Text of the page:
Interim Analysis of Diazepam Nasal Spray in Epilepsy


Examining the use of diazepam nasal spray in patients with epilepsy receiving concomitant maintenance benzodiazepines as presented in an interim analysis from a phase 3, long-term, open-label study.

Amit Verma, MD: The historical background of this study is that benzodiazepines are often used for emergency situations, in which patients are having acute, repetitive seizures. There are good data originally published by Fred Dreifuss in the New England Journal of Medicine in the 1990s in which they looked at Diastat [diazepam] vs placebo. They found that not only was seizure duration shortened, but the risk of having another seizure within the next 24 hours was decreased. That also resulted in fewer hospitalizations. There’s always been an interest in using benzodiazepines acutely for acute, repetitive seizures. In adult patients, unfortunately, Diastat has had limited use because of the delivery system. You have to give a rectal injection. Most adult patients are very nervous and wary of getting a rectal injection in public or even at home, and many caregivers are concerned about giving these injections.

Diazepam nasal sprayed was FDA approved this year under the trade name Valtoco. It’s a much easier delivery system. It’s a nasal spray, as opposed to a rectal injection, and so it can be easily administered by caregivers and even patients if they are feeling like they’re going to have a seizure that might result in a cluster. The issue with patients that have difficult-to-control seizures is that a large parentage of those patients are oftentimes on concomitant benzodiazepines as treatment. Whether it’s a drug like diazepam itself, clobazam, clorazepate, etc, they might be on other benzodiazepines as a mechanism of baseline treatment of their seizures.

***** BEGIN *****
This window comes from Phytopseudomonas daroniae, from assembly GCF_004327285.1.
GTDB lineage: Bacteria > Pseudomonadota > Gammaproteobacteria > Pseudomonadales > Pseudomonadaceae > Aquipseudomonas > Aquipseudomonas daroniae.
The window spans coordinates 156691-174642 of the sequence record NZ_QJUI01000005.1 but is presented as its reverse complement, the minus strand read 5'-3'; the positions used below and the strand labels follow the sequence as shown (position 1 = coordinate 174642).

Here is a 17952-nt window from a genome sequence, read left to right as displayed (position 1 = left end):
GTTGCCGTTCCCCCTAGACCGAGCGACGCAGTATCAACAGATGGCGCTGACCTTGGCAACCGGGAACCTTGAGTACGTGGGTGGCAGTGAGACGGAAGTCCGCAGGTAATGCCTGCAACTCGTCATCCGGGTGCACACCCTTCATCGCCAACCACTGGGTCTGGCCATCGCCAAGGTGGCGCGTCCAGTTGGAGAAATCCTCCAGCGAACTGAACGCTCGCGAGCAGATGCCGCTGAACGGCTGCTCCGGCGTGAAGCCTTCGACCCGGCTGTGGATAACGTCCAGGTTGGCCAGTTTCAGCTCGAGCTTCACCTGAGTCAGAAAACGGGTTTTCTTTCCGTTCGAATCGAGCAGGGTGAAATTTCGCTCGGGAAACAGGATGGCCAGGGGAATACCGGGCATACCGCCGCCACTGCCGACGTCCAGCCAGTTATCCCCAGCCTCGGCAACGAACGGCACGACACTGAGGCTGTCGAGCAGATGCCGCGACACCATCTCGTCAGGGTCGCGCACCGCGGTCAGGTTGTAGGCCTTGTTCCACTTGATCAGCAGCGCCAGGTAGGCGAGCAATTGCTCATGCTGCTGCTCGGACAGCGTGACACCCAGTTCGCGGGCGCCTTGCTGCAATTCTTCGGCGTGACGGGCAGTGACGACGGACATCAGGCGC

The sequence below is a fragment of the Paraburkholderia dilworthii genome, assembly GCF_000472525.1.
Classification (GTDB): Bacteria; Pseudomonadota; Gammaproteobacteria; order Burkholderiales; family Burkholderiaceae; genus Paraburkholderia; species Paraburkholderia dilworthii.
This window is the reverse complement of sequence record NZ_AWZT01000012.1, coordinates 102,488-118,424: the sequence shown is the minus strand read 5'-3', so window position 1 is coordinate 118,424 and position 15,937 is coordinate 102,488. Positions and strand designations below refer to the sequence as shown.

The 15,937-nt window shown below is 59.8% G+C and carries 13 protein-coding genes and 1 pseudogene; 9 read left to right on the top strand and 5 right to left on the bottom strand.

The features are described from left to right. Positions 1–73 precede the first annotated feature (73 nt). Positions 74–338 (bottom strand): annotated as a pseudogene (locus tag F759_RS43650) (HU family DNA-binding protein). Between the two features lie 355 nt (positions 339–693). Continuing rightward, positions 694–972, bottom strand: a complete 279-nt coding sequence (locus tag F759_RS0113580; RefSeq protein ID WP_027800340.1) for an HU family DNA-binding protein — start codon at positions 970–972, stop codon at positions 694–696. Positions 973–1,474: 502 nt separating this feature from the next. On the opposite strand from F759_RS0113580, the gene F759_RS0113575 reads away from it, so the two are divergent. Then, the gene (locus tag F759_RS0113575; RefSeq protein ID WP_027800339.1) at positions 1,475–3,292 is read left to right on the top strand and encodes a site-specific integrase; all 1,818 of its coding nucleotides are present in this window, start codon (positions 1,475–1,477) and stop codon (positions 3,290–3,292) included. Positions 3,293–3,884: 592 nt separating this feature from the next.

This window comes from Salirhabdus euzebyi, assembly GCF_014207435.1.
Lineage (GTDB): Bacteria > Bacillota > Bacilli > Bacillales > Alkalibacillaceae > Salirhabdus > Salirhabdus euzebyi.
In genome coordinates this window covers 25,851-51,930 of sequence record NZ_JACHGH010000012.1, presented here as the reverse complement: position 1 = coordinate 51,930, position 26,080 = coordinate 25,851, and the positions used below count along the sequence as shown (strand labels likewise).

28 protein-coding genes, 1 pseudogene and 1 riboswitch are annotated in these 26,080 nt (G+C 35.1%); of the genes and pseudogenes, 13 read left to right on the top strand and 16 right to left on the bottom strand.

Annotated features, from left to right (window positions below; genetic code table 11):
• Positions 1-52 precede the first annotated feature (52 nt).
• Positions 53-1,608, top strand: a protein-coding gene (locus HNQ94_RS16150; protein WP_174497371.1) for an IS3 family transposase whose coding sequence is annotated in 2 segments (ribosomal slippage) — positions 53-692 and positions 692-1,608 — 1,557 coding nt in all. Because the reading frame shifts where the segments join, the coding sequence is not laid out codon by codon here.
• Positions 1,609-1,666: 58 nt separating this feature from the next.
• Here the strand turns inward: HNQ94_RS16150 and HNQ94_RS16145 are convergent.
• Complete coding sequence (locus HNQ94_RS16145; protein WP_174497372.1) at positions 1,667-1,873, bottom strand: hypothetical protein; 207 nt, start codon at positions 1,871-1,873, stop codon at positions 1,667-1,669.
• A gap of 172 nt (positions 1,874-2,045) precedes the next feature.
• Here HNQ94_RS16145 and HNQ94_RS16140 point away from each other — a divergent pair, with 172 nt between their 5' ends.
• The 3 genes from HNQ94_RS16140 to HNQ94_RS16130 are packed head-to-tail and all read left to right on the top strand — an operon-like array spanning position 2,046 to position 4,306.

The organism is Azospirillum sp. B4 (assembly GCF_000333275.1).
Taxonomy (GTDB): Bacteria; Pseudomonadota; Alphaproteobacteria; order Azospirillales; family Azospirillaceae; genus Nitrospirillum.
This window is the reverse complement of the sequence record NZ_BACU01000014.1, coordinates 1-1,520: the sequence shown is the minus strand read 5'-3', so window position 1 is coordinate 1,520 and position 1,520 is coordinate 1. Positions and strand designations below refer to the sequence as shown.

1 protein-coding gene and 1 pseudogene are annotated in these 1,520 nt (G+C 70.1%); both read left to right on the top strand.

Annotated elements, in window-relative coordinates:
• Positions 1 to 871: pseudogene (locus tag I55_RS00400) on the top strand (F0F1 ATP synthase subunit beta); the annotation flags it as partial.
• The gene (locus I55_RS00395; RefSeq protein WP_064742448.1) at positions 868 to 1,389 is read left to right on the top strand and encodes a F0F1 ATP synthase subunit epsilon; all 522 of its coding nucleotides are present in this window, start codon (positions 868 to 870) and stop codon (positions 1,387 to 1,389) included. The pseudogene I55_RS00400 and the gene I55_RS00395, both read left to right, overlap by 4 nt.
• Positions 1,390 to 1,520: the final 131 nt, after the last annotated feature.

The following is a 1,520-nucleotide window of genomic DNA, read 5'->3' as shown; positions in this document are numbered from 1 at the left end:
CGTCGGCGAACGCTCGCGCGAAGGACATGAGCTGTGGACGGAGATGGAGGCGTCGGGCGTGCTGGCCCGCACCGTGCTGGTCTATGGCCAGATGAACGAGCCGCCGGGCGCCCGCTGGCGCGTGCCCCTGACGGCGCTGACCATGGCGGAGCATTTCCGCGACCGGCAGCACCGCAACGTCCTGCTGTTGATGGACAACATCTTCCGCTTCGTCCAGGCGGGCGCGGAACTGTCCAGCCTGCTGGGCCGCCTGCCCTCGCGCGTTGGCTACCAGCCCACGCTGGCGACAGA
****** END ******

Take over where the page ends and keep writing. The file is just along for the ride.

This study was done to see what the efficacy of this nasal diazepam spray is in patients who are on concomitant benzodiazepines. The concern is that if someone is on concomitant benzodiazepines, then the medication may not be as effective, or a patient might have to use higher doses. Those were the 2 concerns from a clinical standpoint. If someone is on concomitant benzodiazepines, what is the adverse-effect profile? Are these patients going to be more sleepy or have other treatment-emergent adverse effects if they’re on Valtocoor this nasal diazepam in the presence of baseline benzodiazepines that the patients are on?

That was the reason for this trial. They enrolled 177 patients, and about 75% were taking a concomitant benzodiazepine at baseline. They found that the proportion of patients who required a single dose of the nasal diazepam was very similar, whether or not someone was taking concomitant benzodiazepines. That was the first thing that they found. The efficacy rates were very similar between the 2 groups, and efficacy was defined by risk of a recurrent seizure within the next 24 hours. 

The treatment-emergent adverse effects were slightly higher in the patients who were on baseline benzodiazepines, but it was not much higher. The overall tolerability was quite good also. This is an important reaffirmation that if someone is on baseline benzodiazepines, then it was safe for them to receive a benzodiazepine nasal spray in that study.

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